Tired of reading the same recommended books from the usual sources? Just think of our weekly What We’re Reading column as your non-committal book club with The FADER and some of your favorite bands. For this installment, Style Assistant Deidre Dyer writes about some recent highlights..
"This Is How You Lose Her" by Junot Diaz: Diaz has a blunt and sometimes exaggerated way of conveying the emotional turmoil of heterosexual men. Many of these emotions I can barely fathom, but Diaz makes them predictable: self-serving, over-grown man-boys that pillage the hearts of women with no thought of tomorrow and disregard for the consequences. I am happy that Diaz wrote this book and not a female author—critics would chalk it up to male-bashing and write it off as an assault on the opposite sex. Thankfully, Diaz is willing to take his own kind to task, simultaneously sympathizing and excorciating, in this collection of interwoven short stories about love affairs gone awry.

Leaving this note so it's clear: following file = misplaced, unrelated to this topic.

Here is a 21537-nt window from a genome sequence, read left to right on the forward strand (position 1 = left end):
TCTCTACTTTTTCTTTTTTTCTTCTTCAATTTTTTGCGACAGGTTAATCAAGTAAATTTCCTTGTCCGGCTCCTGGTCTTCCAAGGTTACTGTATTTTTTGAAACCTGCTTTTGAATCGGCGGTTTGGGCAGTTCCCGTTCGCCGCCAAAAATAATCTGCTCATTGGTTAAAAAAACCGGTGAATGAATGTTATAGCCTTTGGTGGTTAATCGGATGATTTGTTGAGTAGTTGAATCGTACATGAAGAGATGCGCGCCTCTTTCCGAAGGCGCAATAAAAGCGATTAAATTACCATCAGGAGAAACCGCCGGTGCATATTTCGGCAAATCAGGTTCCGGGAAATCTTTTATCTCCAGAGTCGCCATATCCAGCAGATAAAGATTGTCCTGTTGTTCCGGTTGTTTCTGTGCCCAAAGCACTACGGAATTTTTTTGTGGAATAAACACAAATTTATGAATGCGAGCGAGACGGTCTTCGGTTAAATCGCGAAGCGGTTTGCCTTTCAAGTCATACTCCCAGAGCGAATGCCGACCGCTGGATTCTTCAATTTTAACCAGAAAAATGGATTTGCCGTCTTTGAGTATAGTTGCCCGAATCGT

"I Feel Bad About My Neck and Other Thoughts on Being A Woman" by Nora Ephron: This week our editor-in-chief Matthew Schnipper playfully chided me for having the same musical tastes as his father: namely Carly Simon, James Taylor and Carol King. This next book is in a similar vein. I'm not old and I'm not white, but I like Nora Ephron's personal essays. Ephron mines jokes out of everyday lady problems, like aging gracefully, the joys of baking and exactly what how much time and money it takes to look good nowadays. She talks about personal lows in upbeat ways: her failing eye sight, her multiple divorces, a botched neck surgery. In the last essay in this book, "Considering The Alternative," she faces her Woody Allen-esque preoccupation with mortality and the death of her best friend. Ephron never sugarcoats the unattractive bits of life. Maybe reading this book was like the time I started wearing anti-aging regenrative eye cream when I turned twenty-two, just to be prepared for what lies ahead. Thanks for heads up Nora and rest in peace.